In February 1847 Joseph Smith appeared to Brigham Young in a dream and said: “Tell the people to be humble and faithful, and be sure to keep the Spirit of the Lord, and it will lead them right. Be careful and not turn away the small still voice; it will teach you how to do and where to go; it will yield the fruits of the kingdom. Tell the brethren to keep their hearts open to conviction, so that when the Holy Ghost comes to them, their hearts will be ready to receive it. They can tell the Spirit of the Lord from all other spirits; it will whisper peace and joy to their souls; it will take malice, hatred, strife, and all evil from their hearts; and their whole desire will be to do good, bring forth righteousness and build up the kingdom of God. Tell the brethren if they will follow the Spirit of the Lord they will go right. Be sure to tell the people to keep the Spirit of the Lord; and if they will, they will find themselves just as they were organized by our Father in Heaven before they came into the world. Tell the people to be sure to keep the Spirit of the Lord and follow it, and it will lead them just right.”
Brigham Young, vision, Feb. 17, 1847, in Brigham Young Office Files, 1832–1878, Archives of The Church of Jesus Christ of Latter-day Saints, Salt Lake City, Utah. (Spelling, punctuation, and capitalization modernized.)
I hope a day doesn’t begin or end that you don’t consider whether something you did might have offended the Holy Ghost or made it harder for the Spirit to influence you. That is what it means to me to have a repentant heart.
You might, in addition, be eager to conform to the quiet promptings that urge you to take action. Make a commitment that the next time you are taught by one of the servants of God, you will heed any prompting, even the faintest prompting, to act, to do better. In fact, you could commit to opening your heart to those promptings even while reading these words. That also is the spirit of repentance.
I had that happen to me not long ago. I was sitting in my home ward in the presence of a teacher who said something, and I felt a very faint prompting from the Spirit to act that day. I bear you my testimony that the scriptures are not being poetic when they describe the Holy Ghost as the still, small voice. It is so quiet that if you are noisy inside, you won’t hear it. It is real. I felt also that if I didn’t do it promptly, I would not again, at least not soon, feel that gentle instruction. So I did it. I am confident that because I went and did the small thing that I felt impressed by the quiet voice to do, I made it more likely that I could receive a spiritual nudge again.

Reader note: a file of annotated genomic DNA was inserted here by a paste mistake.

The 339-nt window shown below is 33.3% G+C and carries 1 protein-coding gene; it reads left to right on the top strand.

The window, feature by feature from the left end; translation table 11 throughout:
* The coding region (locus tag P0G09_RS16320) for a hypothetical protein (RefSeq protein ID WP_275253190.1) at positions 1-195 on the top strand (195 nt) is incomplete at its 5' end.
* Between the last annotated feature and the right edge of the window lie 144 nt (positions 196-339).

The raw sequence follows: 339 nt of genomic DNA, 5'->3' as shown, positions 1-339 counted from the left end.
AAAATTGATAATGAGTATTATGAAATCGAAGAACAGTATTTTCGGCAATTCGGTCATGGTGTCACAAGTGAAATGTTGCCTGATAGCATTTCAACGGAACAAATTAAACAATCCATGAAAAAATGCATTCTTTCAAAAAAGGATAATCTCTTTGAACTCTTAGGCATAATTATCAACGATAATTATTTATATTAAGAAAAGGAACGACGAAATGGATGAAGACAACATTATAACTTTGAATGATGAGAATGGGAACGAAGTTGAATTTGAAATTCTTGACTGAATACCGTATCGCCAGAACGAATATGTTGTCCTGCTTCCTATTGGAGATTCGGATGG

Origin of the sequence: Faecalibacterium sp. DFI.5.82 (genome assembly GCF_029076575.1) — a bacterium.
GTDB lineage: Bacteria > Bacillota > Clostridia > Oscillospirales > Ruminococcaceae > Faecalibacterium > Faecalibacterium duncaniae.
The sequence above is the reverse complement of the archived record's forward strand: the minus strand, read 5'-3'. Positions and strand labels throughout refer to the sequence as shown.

Henry B. Eyring, To Draw Closer to God, pp. 17-18.
The standard is clear. If something we think, see, hear, or do distances us from the Holy Ghost, then we should stop thinking, seeing, hearing, or doing that thing. If that which is intended to entertain, for example, alienates us from the Holy Spirit, then certainly that type of entertainment is not for us. Because the Spirit cannot abide that which is vulgar, crude, or immodest, then clearly such things are not for us. Because we estrange the Spirit of the Lord when we engage in activities we know we should shun, then such things definitely are not for us.
David A. Bednar, “That We May Always Have His Spirit to Be with Us,” Ensign, May 2006, 28–31